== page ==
T-Mobile's speeds on LTE were generally excellent. However, on HSPA+, another 4G standard, speeds were slower and pages lagged in loading.

T-Mobile’s speeds on LTE were generally excellent. However, on HSPA+, another 4G standard, speeds were slower and pages lagged in loading.

Speaking of T-Mobile’s 4G network, I was pleasantly surprised to see how much T-Mobile has expanded its HSPA+ and LTE footprints in and around Silicon Valley, California. Whereas I used to get 3G or even 2G EDGE connectivity in the recent past, now those areas are blanketed with HSPA+ and LTE.

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The problem with T-Mobile’s network really is when you step outside of LTE coverage. Even with the HSPA+ network that T-Mobile is marketing as fast, I found that connection speeds were slow and webpages would not load until after several refresh attempts.

OLYMPUS DIGITAL CAMERAAnd though Sony didn’t load up on customizations on top of Android like rivals LG and Samsung, the Xperia Z1s does provide an option to skin the overall Android experience with different home screens, themes, and colors. And though the tweaks are minimal, Sony manages to still give users the customizations that they seek where it matters most–in the camera department.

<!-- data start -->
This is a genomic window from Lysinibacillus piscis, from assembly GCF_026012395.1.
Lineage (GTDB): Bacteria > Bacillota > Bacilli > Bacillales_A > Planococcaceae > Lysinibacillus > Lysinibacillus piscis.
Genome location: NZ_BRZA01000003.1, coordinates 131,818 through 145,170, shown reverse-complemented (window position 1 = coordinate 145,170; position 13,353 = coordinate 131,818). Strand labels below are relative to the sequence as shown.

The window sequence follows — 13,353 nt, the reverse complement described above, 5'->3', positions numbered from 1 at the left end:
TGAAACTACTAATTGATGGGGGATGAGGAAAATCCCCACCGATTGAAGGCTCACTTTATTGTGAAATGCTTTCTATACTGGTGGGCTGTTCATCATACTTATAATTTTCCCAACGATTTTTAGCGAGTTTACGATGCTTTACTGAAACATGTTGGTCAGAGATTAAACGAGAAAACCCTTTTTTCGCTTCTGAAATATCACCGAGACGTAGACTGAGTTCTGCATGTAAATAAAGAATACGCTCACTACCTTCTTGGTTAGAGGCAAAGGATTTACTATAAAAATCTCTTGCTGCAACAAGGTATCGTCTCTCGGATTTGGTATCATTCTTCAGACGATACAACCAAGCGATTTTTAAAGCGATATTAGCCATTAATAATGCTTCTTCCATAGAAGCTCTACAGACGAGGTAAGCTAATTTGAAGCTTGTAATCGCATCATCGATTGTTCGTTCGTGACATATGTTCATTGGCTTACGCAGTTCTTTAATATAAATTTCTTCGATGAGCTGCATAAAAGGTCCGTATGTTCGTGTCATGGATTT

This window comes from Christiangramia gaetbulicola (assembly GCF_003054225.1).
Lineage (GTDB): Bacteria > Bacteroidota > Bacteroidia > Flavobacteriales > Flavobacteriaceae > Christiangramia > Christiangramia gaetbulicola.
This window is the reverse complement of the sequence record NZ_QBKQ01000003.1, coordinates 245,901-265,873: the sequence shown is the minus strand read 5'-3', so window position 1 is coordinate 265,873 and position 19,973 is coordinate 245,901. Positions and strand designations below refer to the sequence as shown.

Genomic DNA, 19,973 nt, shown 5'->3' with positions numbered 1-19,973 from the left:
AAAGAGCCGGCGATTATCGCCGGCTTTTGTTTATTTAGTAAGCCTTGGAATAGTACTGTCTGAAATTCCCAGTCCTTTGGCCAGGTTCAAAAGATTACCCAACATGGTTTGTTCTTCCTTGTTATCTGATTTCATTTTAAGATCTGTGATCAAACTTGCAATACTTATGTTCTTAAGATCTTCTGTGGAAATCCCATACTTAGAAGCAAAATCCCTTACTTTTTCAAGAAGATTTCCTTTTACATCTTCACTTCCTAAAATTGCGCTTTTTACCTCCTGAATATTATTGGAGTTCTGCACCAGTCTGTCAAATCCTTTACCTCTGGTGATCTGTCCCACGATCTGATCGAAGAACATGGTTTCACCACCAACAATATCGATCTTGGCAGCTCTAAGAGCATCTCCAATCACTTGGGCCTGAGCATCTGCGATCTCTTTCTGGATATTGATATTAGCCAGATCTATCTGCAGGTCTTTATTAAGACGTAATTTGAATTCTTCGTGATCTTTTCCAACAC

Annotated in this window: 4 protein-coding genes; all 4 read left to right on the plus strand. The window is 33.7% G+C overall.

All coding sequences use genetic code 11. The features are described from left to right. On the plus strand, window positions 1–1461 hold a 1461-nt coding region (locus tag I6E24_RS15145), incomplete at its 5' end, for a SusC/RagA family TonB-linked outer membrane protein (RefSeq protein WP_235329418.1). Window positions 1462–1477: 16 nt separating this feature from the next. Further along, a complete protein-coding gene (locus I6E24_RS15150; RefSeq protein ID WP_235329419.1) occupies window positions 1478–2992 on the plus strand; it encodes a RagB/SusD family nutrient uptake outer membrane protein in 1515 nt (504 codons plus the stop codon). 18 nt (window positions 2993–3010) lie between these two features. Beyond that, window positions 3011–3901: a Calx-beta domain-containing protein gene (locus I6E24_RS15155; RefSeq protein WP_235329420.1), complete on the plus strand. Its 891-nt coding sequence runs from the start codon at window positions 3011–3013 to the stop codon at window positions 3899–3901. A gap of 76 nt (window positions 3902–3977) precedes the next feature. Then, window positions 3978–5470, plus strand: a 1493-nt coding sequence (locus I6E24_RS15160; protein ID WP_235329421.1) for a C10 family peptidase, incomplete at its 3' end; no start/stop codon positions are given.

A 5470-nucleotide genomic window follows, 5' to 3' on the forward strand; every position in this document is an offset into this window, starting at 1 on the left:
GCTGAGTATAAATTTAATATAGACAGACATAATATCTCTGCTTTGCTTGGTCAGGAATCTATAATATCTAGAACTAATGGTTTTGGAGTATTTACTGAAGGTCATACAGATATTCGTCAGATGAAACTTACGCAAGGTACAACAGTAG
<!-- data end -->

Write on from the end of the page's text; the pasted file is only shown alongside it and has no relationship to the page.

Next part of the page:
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In addition to tweaks and enhancements to the camera, Sony has made it easier to add a theme and personalize the background and color of the Android interface. The outfit also added custom home screen widgets so you don’t even need to unlock your phone, a move that resembles what Samsung had done with the Galaxy S4, also a quick way to rearrange your apps and organize your downloaded installations from the app drawer by swiping from the left edge towards the center of the display.

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Sony also has its own content stores for games, music, and movies in addition to the available library from Google Play.